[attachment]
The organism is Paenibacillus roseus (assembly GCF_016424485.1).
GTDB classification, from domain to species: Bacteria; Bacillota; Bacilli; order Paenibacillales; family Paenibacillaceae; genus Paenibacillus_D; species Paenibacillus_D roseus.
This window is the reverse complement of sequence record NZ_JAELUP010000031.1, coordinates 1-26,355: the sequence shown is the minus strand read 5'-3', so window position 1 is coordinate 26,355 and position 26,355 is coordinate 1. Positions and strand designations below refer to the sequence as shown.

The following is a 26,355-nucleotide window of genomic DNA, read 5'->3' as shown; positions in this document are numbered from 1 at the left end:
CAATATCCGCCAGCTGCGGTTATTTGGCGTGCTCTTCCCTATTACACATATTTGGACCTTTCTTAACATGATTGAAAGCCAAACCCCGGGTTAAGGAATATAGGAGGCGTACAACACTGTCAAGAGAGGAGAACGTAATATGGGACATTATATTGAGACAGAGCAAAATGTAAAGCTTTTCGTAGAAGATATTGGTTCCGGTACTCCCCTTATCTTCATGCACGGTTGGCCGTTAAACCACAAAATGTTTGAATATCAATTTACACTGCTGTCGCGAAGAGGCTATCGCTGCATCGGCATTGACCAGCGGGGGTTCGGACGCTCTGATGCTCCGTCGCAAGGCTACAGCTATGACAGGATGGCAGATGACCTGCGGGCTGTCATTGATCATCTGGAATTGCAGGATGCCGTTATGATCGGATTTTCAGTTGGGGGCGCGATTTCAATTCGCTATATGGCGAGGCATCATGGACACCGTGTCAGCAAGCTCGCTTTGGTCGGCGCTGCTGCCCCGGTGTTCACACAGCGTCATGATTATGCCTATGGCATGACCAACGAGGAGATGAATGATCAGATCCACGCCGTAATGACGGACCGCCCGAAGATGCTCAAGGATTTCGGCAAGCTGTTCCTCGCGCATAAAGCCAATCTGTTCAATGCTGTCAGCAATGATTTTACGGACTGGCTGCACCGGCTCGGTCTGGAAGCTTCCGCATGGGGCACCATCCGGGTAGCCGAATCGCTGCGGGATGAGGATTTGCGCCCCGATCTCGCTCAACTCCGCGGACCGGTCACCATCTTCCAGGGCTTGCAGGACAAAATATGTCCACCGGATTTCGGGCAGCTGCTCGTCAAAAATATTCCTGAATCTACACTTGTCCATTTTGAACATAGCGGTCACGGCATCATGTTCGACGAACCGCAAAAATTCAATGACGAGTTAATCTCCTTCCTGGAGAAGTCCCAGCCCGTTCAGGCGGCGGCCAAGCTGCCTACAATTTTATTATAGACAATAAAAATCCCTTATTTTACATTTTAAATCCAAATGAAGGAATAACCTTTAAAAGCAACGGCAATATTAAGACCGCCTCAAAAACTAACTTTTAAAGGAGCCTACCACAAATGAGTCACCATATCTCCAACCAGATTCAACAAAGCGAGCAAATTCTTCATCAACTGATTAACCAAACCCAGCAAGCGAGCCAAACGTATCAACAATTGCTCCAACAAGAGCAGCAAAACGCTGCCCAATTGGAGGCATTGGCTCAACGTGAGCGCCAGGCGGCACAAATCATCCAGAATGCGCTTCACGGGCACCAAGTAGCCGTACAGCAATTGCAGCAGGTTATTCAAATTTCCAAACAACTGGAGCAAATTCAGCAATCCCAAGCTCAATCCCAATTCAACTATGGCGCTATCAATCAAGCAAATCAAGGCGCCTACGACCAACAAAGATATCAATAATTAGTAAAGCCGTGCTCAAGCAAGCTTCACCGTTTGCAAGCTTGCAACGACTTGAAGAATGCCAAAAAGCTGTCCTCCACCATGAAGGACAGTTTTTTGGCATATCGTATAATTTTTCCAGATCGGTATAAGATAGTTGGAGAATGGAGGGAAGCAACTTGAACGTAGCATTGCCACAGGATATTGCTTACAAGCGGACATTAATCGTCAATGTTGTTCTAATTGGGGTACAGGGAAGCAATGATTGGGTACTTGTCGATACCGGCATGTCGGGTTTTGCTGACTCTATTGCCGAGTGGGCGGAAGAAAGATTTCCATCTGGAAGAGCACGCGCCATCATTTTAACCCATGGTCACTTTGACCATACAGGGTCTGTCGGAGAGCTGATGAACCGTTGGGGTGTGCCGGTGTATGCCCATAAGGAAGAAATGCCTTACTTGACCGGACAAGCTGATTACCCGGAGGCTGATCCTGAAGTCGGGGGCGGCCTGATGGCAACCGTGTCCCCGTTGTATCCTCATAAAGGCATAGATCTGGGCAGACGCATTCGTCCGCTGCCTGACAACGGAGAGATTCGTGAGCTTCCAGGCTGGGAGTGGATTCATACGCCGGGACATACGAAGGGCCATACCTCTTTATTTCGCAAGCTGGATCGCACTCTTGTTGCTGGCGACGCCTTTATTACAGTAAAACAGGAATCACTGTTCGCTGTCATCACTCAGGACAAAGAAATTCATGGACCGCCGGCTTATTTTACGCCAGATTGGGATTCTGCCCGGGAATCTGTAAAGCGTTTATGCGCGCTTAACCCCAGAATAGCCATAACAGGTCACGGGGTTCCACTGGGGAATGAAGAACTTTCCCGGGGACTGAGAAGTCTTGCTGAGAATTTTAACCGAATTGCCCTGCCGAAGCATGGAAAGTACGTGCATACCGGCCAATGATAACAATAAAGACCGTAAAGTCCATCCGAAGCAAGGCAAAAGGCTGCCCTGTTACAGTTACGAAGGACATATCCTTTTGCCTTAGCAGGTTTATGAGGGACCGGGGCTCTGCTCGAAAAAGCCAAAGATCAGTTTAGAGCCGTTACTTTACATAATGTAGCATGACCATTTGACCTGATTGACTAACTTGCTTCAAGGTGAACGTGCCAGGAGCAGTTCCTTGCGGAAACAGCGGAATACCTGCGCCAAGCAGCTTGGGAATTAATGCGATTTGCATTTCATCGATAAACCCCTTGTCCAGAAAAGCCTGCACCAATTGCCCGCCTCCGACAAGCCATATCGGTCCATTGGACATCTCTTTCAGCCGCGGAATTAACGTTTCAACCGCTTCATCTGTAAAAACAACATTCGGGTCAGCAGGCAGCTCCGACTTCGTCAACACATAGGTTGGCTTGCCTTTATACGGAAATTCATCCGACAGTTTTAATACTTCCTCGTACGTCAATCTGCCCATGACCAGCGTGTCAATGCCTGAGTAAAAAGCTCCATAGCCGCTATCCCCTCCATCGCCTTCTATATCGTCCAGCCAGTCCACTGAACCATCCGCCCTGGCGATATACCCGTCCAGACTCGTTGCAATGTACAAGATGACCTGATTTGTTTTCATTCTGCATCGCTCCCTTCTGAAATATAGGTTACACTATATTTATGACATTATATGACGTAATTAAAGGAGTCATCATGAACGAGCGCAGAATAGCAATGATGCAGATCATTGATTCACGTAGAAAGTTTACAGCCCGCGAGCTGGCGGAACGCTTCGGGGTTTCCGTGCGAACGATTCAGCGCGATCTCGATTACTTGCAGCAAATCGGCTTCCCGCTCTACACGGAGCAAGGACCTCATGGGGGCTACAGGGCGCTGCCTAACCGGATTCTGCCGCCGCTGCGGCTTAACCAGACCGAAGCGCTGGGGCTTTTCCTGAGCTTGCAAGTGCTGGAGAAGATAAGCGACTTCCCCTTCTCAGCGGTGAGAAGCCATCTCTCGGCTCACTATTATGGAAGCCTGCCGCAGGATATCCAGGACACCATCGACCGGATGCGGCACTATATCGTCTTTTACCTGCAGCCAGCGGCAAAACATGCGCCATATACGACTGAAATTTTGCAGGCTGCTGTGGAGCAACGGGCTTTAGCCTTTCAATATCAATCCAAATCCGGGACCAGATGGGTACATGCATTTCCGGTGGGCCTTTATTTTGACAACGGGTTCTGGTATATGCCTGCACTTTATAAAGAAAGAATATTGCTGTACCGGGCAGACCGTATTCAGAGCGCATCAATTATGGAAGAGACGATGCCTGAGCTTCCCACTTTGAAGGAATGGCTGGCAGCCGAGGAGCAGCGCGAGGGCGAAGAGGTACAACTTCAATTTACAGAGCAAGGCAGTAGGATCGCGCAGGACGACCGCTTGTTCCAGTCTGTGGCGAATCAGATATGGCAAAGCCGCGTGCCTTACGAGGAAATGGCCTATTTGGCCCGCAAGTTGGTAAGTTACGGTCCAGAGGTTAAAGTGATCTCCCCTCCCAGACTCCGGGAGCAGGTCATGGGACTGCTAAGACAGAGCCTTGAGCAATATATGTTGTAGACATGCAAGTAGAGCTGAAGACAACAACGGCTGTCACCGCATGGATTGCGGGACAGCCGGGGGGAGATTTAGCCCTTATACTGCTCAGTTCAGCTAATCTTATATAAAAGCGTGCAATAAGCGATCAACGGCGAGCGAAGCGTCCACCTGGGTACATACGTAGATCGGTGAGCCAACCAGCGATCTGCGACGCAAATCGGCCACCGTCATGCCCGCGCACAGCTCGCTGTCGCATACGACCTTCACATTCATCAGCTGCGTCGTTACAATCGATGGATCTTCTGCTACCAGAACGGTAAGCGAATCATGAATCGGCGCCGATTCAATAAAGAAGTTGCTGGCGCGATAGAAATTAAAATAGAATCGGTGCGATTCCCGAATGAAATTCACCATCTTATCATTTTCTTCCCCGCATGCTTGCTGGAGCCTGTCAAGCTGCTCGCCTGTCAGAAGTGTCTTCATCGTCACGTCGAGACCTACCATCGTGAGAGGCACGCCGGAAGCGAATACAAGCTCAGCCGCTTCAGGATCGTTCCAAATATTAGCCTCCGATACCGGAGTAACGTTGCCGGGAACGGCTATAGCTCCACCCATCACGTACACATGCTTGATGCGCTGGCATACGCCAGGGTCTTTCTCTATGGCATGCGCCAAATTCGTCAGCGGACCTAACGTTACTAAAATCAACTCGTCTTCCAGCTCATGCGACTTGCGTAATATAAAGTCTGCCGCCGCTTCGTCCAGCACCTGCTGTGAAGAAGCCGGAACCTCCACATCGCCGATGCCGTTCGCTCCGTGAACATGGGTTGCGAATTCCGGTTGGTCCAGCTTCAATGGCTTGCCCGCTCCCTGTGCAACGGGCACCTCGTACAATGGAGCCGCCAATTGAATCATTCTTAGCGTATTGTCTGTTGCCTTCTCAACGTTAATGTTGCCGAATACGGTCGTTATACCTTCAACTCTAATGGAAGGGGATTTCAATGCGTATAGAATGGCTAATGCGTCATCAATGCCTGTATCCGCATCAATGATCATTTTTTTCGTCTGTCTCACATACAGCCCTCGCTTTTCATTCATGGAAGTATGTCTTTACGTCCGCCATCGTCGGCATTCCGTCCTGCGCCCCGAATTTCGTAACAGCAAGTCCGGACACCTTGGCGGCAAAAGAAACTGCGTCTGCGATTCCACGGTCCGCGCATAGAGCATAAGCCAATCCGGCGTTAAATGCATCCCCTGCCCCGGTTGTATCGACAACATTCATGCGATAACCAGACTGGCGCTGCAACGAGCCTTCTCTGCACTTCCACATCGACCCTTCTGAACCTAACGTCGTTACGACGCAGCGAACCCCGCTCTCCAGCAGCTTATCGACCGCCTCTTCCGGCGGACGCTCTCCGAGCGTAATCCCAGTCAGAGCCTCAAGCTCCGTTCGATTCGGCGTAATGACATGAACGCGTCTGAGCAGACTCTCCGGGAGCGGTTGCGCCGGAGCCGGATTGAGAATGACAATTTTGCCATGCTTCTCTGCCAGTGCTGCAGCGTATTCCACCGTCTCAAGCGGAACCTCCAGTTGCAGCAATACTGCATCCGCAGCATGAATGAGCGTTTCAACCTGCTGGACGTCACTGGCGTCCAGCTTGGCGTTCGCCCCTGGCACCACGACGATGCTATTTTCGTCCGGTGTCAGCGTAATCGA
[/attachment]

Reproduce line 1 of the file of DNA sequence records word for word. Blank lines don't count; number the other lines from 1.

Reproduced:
The organism is Paenibacillus roseus (assembly GCF_016424485.1).